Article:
Understanding the relationships of knowledge, language, teaching, and learning
could initiate the basis for recognizing EFL teaching as an opportunity for knowledge construction. This, in turn, could motivate reconsiderations about teaching policies and practices at the classroom level, as well as at the policy-making level. In other words, this work represents a proponent of a continuum of a ‘renewal of understandings.’ At a personal level, this collection of social research aided a reconsideration of methodology as to inspire teaching practices which better relate them to our own realities. At the collective level, the social research processes and experiences come together in a unified Language Learning is a Social Practice text in order to share new understandings. These understandings become, in turn, 19 available to others for the advancement of the socio-cultural English learning conditions in the heterogeneous EFL classrooms in the Colombian context.
Mckay and Wong (1996) suggest that learners are extremely complex social beings with ever-changing needs and desires. They inhabit complex, multidimensional social environments in which uneven power relations are exerted through various forms of discourse. School life entails far more than the apparent academic responsibilities. It also entails negotiating channels of power between the different entities of their social setting, as well as meeting the demands of parents, teachers and administrators, all while struggling for success in learning. Therefore, learning is a particularly intricate socio-cognitive endeavor affected by multiple factors which need to be taken into account when trying to create the conditions for it to prosper. Frequently, this meeting of demands is done without a personal or individual reflection, nor the due individual or collective appropriation process.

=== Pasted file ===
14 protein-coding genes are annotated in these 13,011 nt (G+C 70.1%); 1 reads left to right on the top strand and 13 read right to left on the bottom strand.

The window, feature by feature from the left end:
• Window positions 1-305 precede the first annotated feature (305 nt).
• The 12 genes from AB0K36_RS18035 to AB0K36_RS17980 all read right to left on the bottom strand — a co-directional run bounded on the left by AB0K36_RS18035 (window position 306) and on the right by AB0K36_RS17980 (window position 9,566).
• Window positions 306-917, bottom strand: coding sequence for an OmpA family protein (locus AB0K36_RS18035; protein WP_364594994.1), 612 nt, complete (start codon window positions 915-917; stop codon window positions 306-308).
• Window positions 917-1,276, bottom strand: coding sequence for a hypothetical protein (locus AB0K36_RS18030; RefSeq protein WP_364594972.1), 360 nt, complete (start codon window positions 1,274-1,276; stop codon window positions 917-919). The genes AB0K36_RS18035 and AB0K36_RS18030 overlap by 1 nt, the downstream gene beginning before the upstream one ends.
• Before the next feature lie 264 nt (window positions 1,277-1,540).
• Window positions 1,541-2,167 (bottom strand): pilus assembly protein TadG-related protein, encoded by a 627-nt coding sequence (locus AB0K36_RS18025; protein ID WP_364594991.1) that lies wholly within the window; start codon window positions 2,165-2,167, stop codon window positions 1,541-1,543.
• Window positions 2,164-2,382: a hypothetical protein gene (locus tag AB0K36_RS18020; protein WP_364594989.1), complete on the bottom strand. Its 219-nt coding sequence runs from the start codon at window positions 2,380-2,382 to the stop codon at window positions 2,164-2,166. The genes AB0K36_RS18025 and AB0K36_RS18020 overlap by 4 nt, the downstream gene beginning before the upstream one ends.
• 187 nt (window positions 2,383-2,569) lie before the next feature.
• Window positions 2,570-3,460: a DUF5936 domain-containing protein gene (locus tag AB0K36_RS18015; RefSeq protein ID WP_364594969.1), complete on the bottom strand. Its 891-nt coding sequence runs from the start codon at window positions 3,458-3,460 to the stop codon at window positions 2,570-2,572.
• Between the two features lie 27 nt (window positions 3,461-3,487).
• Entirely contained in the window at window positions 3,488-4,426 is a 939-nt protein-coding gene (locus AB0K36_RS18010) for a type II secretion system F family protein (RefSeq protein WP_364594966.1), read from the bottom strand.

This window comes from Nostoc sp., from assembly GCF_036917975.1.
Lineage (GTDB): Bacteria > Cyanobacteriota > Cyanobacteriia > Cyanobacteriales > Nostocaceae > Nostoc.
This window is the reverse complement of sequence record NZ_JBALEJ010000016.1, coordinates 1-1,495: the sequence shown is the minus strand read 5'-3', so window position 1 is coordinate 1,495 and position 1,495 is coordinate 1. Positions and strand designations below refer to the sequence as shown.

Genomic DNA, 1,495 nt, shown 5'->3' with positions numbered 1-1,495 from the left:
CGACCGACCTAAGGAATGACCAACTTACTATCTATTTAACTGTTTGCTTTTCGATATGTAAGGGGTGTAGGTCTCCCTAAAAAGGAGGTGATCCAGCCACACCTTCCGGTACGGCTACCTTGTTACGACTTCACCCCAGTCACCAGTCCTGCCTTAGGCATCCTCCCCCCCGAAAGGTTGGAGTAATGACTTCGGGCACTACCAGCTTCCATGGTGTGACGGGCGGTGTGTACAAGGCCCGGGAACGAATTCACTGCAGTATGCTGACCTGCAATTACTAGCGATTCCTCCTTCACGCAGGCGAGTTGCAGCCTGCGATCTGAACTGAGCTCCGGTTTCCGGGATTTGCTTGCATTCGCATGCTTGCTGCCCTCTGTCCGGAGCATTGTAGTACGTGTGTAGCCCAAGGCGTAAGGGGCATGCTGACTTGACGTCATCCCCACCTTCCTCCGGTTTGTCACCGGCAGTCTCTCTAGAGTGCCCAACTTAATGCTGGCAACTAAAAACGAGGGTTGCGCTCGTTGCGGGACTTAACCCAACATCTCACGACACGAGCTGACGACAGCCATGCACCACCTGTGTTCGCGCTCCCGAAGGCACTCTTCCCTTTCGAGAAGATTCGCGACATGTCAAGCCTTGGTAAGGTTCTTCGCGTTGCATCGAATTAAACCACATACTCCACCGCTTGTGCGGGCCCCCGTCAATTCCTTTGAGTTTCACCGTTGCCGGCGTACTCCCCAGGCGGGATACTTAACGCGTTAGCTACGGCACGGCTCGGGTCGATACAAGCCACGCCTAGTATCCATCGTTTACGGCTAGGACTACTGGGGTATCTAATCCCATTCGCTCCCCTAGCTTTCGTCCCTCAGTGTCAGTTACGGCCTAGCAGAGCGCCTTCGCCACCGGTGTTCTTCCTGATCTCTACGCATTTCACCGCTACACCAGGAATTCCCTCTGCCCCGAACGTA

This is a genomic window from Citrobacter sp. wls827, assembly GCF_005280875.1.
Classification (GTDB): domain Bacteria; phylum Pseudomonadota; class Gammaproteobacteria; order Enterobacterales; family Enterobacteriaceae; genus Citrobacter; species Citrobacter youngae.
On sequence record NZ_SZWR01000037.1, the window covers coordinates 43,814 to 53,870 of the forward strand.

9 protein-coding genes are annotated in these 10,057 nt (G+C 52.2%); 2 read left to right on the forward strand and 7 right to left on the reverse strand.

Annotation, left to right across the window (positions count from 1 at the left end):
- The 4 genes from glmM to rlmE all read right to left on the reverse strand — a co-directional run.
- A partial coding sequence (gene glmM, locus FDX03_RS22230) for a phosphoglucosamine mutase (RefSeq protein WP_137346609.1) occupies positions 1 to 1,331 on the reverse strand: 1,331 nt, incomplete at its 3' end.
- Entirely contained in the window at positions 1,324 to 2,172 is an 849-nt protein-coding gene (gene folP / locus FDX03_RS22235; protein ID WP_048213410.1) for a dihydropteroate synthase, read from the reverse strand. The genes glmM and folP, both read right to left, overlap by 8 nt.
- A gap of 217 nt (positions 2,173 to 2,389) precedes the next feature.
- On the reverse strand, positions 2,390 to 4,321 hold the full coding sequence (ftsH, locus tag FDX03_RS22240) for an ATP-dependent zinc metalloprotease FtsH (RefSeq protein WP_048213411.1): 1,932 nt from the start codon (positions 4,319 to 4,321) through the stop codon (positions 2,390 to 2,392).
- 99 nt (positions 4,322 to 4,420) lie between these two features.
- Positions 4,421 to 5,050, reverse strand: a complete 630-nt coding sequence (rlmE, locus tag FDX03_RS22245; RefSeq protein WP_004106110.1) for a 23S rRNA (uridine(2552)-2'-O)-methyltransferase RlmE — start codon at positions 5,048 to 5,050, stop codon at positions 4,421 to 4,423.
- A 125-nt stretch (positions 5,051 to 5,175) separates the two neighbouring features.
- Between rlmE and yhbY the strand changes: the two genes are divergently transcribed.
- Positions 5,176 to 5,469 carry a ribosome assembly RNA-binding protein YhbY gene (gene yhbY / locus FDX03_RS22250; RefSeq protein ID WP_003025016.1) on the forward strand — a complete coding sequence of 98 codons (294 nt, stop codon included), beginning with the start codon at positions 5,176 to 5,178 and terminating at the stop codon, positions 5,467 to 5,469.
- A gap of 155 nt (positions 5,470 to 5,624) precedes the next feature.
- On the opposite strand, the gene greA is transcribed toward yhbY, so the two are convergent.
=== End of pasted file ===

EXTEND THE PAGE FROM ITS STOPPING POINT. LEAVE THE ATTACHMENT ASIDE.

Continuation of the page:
Apart from the notion of identity and language, but not extraneous to them,
are the countless other concepts that are at the core of learning and teaching such as investment, agency, and discourse. Investment, as described by Norton (1997), “is the socially and historically constructed relationship of learners to the target [object of study] and the sometimes ambivalent desire to learn it” (p. 19). Knowing which relationships between the learner and the English language are being motivated and promoted will help us to understand socio-cultural concerns. This idea used to be referred to as ‘motivation;’ however, much questioning about the term led to a relabeling of it as ‘investment.’ This individual-knowledge relationship can be influenced by how students perceive the world and how they perceive themselves in relation to it. The way in which an individual sees the target language can trigger an acceptance or resistance towards that language and culture or worse, a resistance to their own language and culture. Unconditionally adopting
information from others without the proper analytical process leads to the replication of facts and not one’s own appropriation and construction of knowledge.
Agency refers to the effort of positioning oneself in a favorable place in society.